7. MickiRig1

    MickiRig1 PlowSite Veteran
    Messages: 3,617

    No doubt carry a shovel! A garden shovel or entrenching tools a good idea too. I got hung up on a pile last winter and thank God I had a garden shovel to dig out and not a plastic snow shovel. The plow tripped and I climbed the pile then it "un-tripped" and I was stuck!
  8. salt shaker

    salt shaker Member
    Messages: 65

    Mass Mailing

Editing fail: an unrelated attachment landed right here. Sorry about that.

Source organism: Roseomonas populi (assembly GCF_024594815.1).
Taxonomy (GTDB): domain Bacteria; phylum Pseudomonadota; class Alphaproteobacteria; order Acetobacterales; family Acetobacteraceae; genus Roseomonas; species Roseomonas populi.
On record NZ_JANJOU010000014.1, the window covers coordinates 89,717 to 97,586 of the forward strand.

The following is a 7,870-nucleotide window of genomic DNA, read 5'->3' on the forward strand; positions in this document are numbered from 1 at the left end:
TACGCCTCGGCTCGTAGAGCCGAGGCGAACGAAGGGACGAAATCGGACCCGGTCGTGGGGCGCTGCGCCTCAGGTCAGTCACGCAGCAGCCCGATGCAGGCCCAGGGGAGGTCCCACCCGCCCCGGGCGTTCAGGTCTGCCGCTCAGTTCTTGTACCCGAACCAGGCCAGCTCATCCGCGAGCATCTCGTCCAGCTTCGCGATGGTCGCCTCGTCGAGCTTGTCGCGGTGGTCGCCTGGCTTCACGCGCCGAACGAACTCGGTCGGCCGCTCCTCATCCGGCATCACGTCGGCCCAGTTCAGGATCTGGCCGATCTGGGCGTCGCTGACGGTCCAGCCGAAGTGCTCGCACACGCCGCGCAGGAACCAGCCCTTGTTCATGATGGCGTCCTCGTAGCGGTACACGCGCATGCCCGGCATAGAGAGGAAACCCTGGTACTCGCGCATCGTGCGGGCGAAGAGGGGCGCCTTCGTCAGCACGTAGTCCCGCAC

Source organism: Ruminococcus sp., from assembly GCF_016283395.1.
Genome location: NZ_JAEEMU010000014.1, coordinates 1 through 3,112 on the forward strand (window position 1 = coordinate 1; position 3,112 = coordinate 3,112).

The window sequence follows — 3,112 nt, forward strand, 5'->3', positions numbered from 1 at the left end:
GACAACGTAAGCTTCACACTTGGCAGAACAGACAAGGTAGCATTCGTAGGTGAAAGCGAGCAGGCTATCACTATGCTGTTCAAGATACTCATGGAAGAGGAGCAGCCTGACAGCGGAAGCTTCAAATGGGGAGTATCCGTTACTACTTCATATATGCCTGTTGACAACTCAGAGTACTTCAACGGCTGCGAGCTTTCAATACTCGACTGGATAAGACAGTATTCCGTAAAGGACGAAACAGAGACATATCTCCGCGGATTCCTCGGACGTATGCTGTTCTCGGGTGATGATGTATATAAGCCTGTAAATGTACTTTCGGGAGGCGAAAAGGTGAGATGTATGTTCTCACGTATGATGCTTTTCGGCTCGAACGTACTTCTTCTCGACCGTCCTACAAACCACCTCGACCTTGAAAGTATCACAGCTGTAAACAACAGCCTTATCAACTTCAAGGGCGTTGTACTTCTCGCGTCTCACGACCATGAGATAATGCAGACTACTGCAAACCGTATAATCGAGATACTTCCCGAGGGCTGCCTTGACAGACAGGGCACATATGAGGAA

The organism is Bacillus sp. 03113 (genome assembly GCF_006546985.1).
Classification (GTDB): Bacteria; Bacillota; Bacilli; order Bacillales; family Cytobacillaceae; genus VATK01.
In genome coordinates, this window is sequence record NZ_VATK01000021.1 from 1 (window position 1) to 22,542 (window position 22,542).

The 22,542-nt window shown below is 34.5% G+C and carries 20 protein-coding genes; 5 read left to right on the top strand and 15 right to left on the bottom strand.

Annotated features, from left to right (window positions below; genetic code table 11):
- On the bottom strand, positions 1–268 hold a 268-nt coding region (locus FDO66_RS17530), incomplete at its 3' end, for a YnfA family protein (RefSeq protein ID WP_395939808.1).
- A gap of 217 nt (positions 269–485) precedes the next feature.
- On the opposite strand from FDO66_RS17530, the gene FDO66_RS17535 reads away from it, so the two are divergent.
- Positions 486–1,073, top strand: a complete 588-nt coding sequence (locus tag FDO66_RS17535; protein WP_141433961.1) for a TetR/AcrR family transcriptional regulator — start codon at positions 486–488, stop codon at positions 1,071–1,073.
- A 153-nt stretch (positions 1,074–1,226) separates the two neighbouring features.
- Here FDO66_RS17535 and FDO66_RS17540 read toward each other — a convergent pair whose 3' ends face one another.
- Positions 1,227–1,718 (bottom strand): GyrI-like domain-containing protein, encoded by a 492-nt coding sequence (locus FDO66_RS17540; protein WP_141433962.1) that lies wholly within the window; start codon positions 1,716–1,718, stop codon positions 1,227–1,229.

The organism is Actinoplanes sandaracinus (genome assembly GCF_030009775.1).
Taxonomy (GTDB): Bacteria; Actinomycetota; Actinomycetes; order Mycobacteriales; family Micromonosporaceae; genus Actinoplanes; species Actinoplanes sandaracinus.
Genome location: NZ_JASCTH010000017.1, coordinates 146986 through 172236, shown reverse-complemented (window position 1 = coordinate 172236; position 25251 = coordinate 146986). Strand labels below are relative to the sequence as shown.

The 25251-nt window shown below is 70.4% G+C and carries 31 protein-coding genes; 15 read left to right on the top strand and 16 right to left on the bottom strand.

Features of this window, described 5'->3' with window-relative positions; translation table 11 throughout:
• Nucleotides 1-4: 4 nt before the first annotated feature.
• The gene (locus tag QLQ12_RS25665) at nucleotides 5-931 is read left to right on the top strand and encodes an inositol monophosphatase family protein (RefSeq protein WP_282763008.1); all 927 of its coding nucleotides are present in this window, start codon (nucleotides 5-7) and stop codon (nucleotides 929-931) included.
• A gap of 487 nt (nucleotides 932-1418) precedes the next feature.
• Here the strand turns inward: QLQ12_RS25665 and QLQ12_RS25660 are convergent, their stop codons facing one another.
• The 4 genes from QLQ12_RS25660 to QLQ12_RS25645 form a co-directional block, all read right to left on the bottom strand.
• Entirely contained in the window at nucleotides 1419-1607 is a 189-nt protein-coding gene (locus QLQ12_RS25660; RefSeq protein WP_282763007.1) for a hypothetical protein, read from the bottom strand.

We did a mass mailling last year. Bought a program that gave us all the addresses, and names of all the streets and potential customers on those streets. Sent out a flyer with a contract and gave a date as to when we needed them back. Out of 2000 and some maillings got 192 of them back. Flat rate price for all except the ones we knew were going to be more money. After getting them back, put a route together and came up with 5 routes all within a 5 mile radius. This is how we made up for those that were probably priced too low. Dense routing, less travel and all drives were done insided of 4 hours, (except for the first and last snows of the season where we got 20' of wet slop in a 24 hr. period.